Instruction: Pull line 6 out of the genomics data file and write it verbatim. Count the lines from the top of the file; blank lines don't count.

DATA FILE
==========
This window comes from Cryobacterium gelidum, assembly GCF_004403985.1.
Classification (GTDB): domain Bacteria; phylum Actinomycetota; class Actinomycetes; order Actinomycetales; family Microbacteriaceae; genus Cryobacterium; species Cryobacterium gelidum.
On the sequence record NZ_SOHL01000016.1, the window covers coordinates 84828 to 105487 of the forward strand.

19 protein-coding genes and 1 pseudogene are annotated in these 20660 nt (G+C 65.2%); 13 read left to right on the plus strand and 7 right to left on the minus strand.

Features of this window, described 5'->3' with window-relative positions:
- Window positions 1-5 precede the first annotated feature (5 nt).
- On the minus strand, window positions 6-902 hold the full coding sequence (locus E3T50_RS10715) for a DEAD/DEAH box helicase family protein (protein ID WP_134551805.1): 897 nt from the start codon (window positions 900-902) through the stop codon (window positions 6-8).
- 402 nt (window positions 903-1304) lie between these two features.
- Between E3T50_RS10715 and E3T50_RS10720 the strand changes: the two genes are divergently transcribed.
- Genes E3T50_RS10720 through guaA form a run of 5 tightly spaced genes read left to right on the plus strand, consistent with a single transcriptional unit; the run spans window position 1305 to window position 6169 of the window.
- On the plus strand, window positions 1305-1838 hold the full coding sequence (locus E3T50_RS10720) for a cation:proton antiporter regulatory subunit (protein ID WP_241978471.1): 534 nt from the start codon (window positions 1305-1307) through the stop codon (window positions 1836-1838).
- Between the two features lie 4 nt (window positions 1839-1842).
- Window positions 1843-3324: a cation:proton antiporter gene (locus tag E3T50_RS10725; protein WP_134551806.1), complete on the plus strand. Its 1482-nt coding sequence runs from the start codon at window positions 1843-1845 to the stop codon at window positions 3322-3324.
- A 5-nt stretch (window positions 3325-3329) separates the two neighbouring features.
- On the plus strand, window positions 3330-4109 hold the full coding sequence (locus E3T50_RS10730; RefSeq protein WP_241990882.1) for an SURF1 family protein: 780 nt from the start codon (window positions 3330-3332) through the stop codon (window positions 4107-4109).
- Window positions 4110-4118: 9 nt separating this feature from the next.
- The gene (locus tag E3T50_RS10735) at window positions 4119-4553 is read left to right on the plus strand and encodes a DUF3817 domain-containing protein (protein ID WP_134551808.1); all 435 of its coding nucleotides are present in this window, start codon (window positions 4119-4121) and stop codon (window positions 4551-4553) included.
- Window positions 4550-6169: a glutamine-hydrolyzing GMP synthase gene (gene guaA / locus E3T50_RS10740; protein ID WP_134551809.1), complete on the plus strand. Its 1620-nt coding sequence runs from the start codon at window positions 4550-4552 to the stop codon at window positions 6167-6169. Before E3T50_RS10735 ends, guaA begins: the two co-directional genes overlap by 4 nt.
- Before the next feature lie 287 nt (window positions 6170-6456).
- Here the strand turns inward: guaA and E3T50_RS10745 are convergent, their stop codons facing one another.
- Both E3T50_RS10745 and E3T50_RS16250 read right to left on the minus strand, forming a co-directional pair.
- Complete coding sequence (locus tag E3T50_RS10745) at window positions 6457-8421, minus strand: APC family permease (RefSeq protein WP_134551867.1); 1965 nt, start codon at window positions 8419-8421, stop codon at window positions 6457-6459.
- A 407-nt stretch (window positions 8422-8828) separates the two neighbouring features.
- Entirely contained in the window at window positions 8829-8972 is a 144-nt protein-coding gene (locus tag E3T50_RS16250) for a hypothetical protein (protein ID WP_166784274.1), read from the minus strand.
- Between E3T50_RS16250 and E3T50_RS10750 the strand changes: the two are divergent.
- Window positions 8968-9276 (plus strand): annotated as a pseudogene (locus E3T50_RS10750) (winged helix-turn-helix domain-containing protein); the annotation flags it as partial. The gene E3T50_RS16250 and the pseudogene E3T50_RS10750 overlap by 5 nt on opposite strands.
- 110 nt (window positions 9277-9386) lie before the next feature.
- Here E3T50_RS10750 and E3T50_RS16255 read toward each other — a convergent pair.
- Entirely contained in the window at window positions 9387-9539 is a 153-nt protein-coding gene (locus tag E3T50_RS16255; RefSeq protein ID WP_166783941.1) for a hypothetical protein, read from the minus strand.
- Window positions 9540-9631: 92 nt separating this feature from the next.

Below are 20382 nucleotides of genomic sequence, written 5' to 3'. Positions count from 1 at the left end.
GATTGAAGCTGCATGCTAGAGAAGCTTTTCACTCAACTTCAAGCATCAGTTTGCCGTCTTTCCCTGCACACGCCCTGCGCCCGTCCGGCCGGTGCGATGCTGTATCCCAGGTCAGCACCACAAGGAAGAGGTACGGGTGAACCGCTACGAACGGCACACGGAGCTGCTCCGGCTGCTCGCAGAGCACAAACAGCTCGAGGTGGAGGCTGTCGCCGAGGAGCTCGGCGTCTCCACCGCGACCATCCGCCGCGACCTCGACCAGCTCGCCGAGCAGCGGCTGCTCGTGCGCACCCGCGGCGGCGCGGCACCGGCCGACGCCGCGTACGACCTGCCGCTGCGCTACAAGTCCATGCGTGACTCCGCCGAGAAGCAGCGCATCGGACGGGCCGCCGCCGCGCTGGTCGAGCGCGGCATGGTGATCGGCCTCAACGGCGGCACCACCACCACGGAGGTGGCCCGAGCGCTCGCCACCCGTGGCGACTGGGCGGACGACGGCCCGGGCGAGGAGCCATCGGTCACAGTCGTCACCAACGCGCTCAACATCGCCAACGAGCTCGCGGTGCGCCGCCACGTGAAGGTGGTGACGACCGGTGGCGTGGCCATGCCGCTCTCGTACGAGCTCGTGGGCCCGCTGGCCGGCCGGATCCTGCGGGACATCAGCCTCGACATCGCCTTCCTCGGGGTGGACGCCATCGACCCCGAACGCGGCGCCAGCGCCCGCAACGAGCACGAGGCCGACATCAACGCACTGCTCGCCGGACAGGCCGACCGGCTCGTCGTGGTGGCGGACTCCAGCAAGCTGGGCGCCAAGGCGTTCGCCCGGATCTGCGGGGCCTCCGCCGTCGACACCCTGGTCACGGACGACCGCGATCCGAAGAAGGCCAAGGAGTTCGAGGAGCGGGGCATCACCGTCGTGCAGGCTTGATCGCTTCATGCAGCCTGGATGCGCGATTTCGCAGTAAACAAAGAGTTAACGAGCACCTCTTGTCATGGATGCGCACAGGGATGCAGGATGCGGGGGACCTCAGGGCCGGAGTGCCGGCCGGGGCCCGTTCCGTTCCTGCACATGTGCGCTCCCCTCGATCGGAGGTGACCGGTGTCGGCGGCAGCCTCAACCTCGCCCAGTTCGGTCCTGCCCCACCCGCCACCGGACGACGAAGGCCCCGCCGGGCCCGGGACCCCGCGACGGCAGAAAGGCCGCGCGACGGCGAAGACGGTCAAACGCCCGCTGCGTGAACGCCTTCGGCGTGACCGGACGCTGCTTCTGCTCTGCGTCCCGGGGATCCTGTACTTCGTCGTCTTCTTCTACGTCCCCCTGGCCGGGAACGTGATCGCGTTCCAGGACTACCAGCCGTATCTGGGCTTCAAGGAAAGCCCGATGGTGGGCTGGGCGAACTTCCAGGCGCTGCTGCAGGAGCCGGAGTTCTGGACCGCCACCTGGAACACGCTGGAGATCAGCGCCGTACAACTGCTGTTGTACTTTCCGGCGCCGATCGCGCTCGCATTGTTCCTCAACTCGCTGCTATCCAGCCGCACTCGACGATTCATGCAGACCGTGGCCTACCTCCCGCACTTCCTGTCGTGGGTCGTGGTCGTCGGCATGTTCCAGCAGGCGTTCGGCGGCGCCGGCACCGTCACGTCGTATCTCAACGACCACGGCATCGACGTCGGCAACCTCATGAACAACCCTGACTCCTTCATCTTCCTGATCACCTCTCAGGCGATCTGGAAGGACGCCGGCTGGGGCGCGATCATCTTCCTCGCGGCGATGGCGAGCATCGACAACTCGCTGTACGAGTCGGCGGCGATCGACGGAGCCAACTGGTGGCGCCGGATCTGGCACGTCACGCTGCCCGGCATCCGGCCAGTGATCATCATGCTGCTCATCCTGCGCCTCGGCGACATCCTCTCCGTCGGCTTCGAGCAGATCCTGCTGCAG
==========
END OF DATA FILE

- Window positions 1-5 precede the first annotated feature (5 nt).